The preparation lasted approximately two years and was done together with the preparation of the Santiago DPL. The Bank team involved in project preparation had a broad skill mix, including various seasoned and experienced transport and urban transport specialists, environmental and social specialists as well as safeguard and fiduciary specialists. The technical preparation was thorough. The TORs for more than half of the activities were ready at the time of appraisal. The Bank team also adequately handled the fiduciary and safeguard aspects.

Despite the thorough technical preparation, there were shortcomings in risk identification and mitigation. The comprehensive risk assessment for this project did not anticipate the launch difficulties of Transantiago and the shift in project priorities due to these difficulties and the change in governments. Since these risks were not identified, no mitigation measures were designed and applied. The project activities were described in a precise and detailed manner leaving no flexibility for changes. The shift in such priorities necessitated restructuring of the project. There were also some shortcomings in the results framework (see section 10 below).

Quality-at-Entry Rating: Moderately Satisfactory

b. Quality of supervision:
The team had a high level of involvement throughout the lifetime of project implementation. Supervision missions took place twice a year. The Bank team maintained an adequate skill mix, including transport, environmental and fiduciary specialists. The team was in constant contact with the PCU to provide international experience, good practice examples and technical advice, review and comment on terms of reference and project reports, and help address implementation issues. Because of the rigid description of the project activities and the great need for flexibility in this operation, the team showed creativity to solve implementation problems and adapt the project activities to changed local conditions.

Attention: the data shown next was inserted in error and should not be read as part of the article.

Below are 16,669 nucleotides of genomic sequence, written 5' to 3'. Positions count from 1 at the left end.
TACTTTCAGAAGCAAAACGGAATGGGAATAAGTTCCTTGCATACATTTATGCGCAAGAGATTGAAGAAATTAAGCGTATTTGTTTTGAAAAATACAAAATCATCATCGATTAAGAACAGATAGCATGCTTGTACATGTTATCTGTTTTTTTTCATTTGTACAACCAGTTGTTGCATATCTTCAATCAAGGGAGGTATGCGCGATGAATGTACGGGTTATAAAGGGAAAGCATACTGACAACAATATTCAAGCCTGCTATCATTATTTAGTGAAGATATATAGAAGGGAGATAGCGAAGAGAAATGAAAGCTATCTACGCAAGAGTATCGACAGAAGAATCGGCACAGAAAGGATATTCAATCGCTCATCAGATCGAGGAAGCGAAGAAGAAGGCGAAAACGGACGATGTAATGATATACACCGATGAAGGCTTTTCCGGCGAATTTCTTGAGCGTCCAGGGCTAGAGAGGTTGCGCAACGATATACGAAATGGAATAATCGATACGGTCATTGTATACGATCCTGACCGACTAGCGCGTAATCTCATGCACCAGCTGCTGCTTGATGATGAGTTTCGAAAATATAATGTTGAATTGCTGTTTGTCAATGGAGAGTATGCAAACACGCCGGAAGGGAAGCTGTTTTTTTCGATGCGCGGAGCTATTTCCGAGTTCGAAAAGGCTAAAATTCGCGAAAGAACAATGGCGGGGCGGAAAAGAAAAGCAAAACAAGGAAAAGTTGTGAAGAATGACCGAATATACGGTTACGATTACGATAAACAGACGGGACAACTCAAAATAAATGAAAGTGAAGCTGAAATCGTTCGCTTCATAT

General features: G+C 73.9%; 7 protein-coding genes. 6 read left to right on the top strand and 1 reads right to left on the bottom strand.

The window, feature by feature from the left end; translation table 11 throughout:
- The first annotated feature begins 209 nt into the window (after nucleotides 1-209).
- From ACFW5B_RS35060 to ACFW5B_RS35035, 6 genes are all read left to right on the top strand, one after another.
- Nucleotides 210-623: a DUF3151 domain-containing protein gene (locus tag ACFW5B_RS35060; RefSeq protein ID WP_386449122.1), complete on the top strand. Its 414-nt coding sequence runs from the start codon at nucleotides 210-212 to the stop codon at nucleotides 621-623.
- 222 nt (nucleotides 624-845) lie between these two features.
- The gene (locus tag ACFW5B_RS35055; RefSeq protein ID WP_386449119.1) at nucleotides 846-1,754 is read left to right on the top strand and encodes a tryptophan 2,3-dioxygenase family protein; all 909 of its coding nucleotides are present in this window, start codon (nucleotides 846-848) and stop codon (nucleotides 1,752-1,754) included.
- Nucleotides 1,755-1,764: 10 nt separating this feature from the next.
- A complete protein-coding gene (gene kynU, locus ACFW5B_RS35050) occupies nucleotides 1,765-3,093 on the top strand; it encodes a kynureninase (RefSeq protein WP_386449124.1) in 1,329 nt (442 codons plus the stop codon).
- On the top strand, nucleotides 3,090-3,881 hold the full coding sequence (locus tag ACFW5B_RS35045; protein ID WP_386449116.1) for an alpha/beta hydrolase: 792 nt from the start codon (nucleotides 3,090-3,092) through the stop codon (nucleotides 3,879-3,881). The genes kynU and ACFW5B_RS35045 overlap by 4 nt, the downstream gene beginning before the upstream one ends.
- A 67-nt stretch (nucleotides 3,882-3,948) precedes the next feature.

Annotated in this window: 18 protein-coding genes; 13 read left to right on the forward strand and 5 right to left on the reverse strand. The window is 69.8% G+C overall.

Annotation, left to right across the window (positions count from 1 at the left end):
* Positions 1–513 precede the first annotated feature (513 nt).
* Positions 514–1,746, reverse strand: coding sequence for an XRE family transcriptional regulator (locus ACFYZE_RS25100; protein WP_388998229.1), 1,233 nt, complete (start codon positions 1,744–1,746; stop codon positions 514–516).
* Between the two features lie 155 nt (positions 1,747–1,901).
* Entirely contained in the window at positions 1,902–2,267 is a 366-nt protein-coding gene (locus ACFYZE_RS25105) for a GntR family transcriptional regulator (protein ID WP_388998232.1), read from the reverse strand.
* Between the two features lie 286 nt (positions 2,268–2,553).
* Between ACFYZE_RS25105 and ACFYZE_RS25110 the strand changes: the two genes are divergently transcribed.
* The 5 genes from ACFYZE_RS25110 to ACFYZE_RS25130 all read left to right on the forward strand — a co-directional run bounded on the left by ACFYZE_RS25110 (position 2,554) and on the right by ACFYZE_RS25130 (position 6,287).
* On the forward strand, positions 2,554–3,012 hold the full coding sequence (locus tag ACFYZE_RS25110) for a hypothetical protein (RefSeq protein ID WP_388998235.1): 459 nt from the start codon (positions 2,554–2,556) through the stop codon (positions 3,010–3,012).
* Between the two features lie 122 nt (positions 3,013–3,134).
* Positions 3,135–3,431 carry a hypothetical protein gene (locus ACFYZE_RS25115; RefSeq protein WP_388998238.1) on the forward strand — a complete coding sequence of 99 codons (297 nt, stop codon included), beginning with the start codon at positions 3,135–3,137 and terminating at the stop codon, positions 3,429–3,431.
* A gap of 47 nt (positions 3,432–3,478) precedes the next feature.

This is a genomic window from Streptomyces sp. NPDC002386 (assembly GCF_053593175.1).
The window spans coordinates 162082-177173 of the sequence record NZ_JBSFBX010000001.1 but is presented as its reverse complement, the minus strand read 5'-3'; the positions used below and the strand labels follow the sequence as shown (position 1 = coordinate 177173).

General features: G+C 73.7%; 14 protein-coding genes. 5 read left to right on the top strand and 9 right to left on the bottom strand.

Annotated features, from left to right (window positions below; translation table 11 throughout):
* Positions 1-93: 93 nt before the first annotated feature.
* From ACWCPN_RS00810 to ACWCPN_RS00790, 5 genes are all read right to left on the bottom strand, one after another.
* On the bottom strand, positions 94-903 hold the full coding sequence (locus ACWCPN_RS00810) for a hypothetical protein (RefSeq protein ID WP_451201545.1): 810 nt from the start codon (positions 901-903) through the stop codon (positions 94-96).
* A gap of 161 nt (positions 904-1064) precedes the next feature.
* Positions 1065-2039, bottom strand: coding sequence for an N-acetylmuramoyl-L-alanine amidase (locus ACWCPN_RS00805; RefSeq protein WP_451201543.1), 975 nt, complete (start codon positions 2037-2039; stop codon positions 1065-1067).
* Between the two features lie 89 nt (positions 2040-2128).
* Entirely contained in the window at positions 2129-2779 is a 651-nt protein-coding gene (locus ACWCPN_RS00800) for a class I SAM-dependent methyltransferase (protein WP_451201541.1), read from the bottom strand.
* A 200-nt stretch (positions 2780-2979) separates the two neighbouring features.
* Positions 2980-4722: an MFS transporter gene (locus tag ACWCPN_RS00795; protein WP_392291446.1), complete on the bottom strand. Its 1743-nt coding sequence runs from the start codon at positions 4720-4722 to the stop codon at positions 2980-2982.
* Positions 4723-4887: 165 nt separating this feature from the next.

After the introduction of Transantiago, which almost completely stopped project implementation during one year, Bank supervision was even more intensified through monthly virtual supervisions via conference calls documented in detailed minutes. This together with project restructuring brought project implementation under control again.

During the last few years of project implementation, Bank supervision put a lot of effort in defining the pilot projects and pushing for their implementation before project closure. Safeguard and fiduciary aspects throughout the project implementation period were adequately taken into account.